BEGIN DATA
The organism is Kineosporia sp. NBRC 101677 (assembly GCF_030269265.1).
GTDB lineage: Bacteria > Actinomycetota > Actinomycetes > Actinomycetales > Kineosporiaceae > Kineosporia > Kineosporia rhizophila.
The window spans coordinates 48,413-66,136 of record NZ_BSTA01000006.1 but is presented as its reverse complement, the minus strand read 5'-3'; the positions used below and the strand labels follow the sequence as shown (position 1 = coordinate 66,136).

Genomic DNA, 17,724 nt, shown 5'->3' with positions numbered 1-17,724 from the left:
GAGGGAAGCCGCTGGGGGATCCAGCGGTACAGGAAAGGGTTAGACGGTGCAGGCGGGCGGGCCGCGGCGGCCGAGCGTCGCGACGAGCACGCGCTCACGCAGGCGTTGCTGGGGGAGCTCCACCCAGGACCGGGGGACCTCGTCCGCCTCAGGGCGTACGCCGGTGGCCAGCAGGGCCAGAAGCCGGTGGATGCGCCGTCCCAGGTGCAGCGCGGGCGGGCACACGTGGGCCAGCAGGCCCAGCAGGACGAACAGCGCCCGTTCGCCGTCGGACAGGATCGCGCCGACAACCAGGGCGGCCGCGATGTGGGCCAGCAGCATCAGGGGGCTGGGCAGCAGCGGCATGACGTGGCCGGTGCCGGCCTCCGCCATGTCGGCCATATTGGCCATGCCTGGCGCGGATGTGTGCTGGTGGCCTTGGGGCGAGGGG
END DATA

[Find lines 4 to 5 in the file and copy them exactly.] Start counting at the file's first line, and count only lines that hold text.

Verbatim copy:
Genomic DNA, 17,724 nt, shown 5'->3' with positions numbered 1-17,724 from the left:
GAGGGAAGCCGCTGGGGGATCCAGCGGTACAGGAAAGGGTTAGACGGTGCAGGCGGGCGGGCCGCGGCGGCCGAGCGTCGCGACGAGCACGCGCTCACGCAGGCGTTGCTGGGGGAGCTCCACCCAGGACCGGGGGACCTCGTCCGCCTCAGGGCGTACGCCGGTGGCCAGCAGGGCCAGAAGCCGGTGGATGCGCCGTCCCAGGTGCAGCGCGGGCGGGCACACGTGGGCCAGCAGGCCCAGCAGGACGAACAGCGCCCGTTCGCCGTCGGACAGGATCGCGCCGACAACCAGGGCGGCCGCGATGTGGGCCAGCAGCATCAGGGGGCTGGGCAGCAGCGGCATGACGTGGCCGGTGCCGGCCTCCGCCATGTCGGCCATATTGGCCATGCCTGGCGCGGATGTGTGCTGGTGGCCTTGGGGCGAGGGG